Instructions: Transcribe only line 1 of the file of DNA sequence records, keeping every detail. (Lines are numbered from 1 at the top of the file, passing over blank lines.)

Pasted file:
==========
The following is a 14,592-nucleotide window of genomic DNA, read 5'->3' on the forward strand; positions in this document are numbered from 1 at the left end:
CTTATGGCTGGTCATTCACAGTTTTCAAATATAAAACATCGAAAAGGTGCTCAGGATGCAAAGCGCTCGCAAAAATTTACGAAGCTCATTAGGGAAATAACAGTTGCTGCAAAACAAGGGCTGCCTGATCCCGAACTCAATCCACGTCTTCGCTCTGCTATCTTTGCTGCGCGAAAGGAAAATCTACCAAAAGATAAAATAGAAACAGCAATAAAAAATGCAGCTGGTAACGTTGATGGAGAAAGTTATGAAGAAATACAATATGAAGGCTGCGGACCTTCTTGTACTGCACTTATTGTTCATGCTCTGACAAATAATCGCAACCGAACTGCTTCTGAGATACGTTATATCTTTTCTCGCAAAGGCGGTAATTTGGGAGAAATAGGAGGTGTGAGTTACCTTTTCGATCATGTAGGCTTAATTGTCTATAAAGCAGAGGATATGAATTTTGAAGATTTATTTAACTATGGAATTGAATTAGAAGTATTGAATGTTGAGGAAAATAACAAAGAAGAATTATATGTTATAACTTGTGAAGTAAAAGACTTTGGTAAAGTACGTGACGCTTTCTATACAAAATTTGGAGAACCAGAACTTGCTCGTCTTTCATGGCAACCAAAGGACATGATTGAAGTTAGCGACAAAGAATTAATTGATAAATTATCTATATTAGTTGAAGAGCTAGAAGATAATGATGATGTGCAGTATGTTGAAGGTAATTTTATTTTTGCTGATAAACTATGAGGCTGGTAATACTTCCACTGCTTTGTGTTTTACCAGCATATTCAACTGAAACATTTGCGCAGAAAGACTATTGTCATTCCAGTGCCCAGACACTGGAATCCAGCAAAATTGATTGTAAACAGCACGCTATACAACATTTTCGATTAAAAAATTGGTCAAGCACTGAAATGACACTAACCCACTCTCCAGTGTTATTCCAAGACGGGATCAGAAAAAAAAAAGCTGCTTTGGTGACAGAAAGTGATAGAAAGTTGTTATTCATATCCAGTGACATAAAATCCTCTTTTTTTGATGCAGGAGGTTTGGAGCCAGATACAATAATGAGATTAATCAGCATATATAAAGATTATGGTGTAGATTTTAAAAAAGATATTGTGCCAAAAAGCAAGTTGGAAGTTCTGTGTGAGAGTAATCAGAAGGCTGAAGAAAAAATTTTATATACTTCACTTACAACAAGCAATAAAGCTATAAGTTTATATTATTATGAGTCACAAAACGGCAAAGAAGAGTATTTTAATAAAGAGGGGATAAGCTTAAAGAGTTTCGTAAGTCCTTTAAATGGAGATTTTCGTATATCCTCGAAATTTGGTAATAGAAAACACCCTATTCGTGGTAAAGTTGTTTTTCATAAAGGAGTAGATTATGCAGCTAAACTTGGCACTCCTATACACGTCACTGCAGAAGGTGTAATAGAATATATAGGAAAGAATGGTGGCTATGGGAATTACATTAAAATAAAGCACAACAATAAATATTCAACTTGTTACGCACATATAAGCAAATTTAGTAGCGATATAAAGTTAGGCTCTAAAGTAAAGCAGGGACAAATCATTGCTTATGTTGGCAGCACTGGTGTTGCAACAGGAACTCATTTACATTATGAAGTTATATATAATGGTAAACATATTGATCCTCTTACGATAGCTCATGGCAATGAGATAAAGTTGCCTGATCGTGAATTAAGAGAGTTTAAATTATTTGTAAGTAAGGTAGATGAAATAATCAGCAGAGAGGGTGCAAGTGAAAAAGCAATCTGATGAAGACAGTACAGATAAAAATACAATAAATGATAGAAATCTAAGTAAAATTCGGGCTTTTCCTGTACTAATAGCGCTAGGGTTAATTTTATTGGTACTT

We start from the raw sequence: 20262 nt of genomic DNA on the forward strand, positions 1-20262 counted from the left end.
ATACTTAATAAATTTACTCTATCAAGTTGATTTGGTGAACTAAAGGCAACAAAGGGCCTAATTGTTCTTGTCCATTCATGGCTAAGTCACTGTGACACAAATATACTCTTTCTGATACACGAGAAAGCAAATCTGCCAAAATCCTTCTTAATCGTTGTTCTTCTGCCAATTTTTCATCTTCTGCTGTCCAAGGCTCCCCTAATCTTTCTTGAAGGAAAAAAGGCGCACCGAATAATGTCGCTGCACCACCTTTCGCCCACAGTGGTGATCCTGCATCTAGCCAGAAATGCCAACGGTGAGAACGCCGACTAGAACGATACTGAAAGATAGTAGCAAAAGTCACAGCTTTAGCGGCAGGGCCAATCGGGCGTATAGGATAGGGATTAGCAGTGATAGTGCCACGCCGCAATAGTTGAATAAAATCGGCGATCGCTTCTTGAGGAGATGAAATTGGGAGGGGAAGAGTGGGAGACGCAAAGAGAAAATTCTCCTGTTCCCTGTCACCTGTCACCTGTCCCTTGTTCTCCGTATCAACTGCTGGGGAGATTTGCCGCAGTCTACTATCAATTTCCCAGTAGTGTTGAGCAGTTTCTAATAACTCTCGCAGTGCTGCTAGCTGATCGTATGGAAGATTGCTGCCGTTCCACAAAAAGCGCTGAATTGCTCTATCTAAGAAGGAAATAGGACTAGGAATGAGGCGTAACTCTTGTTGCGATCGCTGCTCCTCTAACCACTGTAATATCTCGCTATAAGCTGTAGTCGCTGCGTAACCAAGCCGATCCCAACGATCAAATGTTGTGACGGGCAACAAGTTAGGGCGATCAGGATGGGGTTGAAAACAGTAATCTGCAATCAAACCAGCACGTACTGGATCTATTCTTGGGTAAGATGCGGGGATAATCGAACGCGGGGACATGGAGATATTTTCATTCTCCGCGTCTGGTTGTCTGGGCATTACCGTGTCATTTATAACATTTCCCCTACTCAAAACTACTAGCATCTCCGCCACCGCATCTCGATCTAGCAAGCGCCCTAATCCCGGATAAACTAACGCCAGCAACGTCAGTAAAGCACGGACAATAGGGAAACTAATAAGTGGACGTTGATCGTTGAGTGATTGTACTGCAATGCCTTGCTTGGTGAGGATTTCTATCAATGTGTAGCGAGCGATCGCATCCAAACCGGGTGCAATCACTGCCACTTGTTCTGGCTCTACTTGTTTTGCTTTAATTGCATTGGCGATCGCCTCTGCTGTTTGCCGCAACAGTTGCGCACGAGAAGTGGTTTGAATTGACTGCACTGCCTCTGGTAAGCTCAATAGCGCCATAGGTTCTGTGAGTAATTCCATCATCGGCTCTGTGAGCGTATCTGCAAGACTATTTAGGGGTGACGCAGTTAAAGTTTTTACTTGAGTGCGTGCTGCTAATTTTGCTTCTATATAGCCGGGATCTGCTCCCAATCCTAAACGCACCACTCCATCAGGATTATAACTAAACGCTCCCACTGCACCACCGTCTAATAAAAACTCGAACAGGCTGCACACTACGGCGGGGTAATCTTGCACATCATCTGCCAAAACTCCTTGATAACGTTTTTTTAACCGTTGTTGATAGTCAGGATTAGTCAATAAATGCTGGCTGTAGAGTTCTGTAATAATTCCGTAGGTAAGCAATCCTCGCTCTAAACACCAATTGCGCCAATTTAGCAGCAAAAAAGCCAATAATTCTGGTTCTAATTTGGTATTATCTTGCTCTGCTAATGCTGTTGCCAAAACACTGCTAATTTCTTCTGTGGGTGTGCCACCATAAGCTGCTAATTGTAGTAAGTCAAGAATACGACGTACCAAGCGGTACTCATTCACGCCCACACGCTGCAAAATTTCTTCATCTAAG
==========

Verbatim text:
The following is a 14,592-nucleotide window of genomic DNA, read 5'->3' on the forward strand; positions in this document are numbered from 1 at the left end: